I used to go fishing in Northumberland regularly, this poem is about when i first started out, I was 12. One of our neighbours took me with his friends, it was always a great experience.
We called the travelling funfair “The Shows” the same way our parents did when they arrived in The Wick late summer excitement that smelled of hot sugared doughnuts, flowing diesel and damp trampled grass the air was always a kaleidoscope of flickering lightbulbs and brightly painted plywood shrill screams of exhiliration could be heard over a mile away layered over a techno soundtrack thumping with the pulses of waltzer-spun teens and kids riding the ghost train anticipating the supersoaker squirt on exit sometimes I liked to play the bandits tuppence to ten-pence a go so nothing to lose really the games were good to – one night I hooked six banana-yellow ducks and walked home with six goldfish struggling to hold the punch balloon and pink-pillow candy floss in my other hand it was a great time to be alive amongst crowded smiles and double denim spending my paper round and pocket money like fun was going out of fashion and just the other day I saw an internet flyer “The Shows” are back this year travelling up and down the coast and although I’ll not see them I can taste the air –
the flavour of excitement.
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Instead of sleep in the early hours I sit and listen to the siren song of the starlings and finches at four am they gather on the dew-kissed fencetops when the delicate new day is climbing from grey earth to sherbet-pink sky and I wonder what’s to come in the next 19 hours before my head hits the pillow because – although most days are the same – like the dawn chorus everyday is different.
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I almost drowned once down near the mill swimming the current of the Coquet three quarters of the way across my legs lost power against the undertow I’m lucky Peck kept his eyes on me as the river reeds wrapped around ankles my head bobbing up and down like a braeburn on bonfire night and the rest of the boys jumped back in like working-class Hasselhoffs and pulled me to the side they were much stronger swimmers than me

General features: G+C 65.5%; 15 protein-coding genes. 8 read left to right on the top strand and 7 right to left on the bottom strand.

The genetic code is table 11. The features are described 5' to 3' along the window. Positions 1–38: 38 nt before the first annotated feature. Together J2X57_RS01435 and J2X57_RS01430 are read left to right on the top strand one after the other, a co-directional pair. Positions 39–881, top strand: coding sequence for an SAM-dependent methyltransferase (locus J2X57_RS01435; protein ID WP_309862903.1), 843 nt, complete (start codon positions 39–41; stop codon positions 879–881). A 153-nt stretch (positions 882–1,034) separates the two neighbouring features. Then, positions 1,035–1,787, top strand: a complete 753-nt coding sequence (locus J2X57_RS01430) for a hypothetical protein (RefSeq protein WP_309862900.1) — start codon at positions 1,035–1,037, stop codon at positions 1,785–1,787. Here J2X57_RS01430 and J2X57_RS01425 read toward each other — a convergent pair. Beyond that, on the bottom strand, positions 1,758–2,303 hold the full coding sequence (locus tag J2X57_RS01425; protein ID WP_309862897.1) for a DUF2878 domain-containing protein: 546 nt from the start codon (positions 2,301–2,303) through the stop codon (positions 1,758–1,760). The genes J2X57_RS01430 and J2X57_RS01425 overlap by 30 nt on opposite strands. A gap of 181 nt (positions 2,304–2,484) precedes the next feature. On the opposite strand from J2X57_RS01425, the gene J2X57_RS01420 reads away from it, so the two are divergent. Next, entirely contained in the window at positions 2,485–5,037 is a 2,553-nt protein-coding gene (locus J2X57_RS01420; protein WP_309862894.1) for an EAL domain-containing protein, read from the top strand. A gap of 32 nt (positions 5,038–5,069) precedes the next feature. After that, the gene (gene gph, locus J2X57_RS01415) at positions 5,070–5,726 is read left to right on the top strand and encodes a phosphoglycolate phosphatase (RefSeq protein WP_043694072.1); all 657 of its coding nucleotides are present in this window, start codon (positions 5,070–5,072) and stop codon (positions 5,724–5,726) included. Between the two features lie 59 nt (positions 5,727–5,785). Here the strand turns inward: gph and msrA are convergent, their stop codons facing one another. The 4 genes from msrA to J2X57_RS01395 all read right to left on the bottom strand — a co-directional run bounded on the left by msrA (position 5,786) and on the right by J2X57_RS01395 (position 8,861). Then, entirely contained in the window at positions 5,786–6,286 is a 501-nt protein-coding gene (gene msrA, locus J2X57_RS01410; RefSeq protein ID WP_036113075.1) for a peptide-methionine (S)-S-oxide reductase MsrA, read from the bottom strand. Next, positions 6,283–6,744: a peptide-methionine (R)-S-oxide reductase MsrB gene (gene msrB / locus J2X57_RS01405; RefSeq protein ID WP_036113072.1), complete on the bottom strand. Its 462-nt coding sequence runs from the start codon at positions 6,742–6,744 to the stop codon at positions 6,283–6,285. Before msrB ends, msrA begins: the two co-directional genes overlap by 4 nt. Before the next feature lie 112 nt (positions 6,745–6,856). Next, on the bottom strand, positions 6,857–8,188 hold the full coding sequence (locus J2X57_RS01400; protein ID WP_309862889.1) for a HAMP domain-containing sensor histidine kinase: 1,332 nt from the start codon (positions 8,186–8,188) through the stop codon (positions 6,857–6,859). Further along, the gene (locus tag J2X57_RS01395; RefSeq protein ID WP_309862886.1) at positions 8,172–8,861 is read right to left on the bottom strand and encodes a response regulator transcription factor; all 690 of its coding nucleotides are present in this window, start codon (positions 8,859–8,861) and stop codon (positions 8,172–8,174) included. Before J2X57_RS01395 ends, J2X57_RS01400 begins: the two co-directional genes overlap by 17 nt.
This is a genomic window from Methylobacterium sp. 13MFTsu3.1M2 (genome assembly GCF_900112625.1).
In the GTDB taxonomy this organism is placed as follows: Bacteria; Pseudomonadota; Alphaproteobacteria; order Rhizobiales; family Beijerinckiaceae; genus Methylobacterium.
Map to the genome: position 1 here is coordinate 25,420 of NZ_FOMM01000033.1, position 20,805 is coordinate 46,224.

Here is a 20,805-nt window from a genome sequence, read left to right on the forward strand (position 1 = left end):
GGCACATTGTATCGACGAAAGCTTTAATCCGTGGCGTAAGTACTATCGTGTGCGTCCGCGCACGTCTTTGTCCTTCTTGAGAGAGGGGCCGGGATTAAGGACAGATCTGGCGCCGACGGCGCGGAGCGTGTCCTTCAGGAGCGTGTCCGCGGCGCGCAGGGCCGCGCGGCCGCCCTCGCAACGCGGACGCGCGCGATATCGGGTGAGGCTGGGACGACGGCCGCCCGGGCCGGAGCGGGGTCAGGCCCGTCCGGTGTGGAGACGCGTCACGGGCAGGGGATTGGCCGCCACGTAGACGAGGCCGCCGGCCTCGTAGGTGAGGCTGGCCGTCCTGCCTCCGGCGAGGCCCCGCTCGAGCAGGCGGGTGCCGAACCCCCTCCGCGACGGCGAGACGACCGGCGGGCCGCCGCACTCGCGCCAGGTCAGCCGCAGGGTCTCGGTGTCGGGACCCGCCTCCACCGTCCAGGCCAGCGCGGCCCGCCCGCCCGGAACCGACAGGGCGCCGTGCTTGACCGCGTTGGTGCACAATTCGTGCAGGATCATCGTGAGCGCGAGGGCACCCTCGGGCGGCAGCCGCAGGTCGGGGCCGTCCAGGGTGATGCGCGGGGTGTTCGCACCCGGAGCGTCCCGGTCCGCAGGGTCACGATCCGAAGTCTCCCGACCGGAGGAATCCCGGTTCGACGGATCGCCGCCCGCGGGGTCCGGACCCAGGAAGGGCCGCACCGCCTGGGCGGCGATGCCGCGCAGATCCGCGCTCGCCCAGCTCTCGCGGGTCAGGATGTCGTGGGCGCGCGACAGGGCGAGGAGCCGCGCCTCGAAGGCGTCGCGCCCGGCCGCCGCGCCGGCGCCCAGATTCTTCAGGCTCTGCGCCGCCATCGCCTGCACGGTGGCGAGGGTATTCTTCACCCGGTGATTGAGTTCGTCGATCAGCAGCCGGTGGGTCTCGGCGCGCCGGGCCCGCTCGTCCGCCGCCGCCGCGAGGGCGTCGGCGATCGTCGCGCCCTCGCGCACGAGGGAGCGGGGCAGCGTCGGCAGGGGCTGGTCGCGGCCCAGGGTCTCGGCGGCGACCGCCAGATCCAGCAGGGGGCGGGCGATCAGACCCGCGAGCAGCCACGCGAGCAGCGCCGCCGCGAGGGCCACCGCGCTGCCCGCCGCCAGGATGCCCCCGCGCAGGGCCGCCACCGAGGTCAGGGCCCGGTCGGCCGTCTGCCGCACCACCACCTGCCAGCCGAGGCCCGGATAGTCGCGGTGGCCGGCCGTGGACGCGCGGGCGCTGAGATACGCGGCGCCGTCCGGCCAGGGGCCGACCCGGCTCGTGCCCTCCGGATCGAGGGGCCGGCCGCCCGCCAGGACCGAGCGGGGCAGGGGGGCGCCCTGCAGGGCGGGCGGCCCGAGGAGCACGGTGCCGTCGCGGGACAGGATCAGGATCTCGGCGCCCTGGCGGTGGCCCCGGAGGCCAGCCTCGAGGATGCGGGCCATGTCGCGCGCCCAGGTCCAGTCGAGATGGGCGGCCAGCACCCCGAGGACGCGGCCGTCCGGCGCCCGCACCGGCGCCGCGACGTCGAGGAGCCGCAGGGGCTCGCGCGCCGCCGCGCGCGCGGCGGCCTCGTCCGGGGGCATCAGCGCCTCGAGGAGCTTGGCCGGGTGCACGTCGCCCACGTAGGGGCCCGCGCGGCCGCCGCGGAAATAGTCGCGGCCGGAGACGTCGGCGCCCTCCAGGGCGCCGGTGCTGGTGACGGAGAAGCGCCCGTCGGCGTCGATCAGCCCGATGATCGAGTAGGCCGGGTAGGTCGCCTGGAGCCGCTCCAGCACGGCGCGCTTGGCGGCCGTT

a quick rest and pat on the back spitting up some of the river then swigging back some calming Carling the realisation – dawned on me – I had to swim back facing a new fear head on because backstroke was no good I’m lucky I’ve got such great mates we swam back together like geese fly – in formation – reaching the riverbank’s safety and although my swimming didn’t improve that day my character did.
Thanks for taking the time to read my poem, an autobiographical piece of my younger days.
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As teenagers we swam the river at 4 in the morning the cold pink pre-dawn watched us flail our underage drunken legs unsteady in the calm water feeble attempts to wash away the taint of cheap vodka, value cola and sleeping bag sourness
we were like calves breaking away from the protection of our parents arrogant and unwise to the world we thought we knew best but even the young Shorthorns upstream had more sense than us because they knew better than to bathe in others shit
I don’t know whose idea it was for all of us to jump in fully clothed probably Dave’s – he was partial to a plan – and vomit he was a puppet king of sorts living in the shadow of the castle
we were a sight walking the back lanes to drip dry crumpled kids carrying crumpled tents and crushed up sleeping bags stumbling home without words spoken the only sound heard was the clanging of dragging pegs and poles chittering out a slurred morse code that forces a gang of grins a simple message – ‘Same again next week’.